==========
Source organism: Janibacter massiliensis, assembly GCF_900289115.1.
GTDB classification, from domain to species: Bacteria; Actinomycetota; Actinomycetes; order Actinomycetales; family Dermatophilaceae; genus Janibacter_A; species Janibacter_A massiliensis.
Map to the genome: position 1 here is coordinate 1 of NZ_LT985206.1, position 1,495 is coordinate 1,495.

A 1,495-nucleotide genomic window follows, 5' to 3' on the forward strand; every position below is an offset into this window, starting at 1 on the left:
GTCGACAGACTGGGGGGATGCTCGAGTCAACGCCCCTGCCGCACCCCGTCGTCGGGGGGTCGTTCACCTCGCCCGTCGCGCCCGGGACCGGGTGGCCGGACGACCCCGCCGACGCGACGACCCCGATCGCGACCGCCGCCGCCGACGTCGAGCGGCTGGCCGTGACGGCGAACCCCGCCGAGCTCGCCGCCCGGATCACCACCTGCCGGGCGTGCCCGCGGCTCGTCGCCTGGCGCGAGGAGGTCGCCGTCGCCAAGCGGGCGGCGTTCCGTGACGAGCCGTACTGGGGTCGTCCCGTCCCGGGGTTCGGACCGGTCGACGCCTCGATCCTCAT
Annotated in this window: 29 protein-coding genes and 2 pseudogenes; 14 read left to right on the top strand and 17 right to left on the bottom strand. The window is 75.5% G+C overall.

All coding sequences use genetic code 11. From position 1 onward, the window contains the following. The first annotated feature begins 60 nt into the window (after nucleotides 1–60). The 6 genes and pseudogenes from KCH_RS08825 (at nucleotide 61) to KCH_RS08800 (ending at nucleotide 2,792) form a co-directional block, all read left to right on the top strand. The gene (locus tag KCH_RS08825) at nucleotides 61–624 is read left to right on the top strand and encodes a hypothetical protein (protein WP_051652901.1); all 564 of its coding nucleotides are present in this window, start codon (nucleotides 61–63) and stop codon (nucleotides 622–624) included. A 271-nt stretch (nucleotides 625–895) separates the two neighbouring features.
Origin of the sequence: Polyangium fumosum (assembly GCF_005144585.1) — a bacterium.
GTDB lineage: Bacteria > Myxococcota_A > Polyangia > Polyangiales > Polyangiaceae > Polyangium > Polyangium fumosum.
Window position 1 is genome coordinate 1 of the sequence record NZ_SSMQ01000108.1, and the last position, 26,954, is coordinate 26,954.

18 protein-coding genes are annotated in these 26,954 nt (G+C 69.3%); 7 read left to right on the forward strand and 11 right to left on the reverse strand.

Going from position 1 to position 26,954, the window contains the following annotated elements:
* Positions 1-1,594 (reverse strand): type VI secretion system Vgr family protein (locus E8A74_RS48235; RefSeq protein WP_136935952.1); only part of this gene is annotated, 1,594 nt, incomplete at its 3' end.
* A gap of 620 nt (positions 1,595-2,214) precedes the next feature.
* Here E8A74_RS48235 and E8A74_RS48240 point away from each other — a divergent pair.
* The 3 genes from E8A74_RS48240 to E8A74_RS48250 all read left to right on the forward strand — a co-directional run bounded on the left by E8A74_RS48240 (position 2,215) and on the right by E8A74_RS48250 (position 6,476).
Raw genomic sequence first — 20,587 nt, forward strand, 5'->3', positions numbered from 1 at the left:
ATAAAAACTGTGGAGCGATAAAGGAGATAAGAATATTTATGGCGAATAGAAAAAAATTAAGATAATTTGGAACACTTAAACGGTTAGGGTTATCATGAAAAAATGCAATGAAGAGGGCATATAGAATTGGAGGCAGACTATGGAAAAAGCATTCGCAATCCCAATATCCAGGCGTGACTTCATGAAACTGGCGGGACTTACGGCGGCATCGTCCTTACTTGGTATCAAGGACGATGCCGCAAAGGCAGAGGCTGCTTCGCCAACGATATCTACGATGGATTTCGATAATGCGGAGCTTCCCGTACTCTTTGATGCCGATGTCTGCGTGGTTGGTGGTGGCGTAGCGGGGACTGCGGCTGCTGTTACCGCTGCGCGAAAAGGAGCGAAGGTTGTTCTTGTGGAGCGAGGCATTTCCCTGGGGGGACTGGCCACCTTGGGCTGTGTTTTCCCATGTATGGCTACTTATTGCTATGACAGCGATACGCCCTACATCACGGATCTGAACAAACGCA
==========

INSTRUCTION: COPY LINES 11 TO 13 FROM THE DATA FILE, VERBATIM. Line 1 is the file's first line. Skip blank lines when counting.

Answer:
18 protein-coding genes are annotated in these 26,954 nt (G+C 69.3%); 7 read left to right on the forward strand and 11 right to left on the reverse strand.

Going from position 1 to position 26,954, the window contains the following annotated elements:
* Positions 1-1,594 (reverse strand): type VI secretion system Vgr family protein (locus E8A74_RS48235; RefSeq protein WP_136935952.1); only part of this gene is annotated, 1,594 nt, incomplete at its 3' end.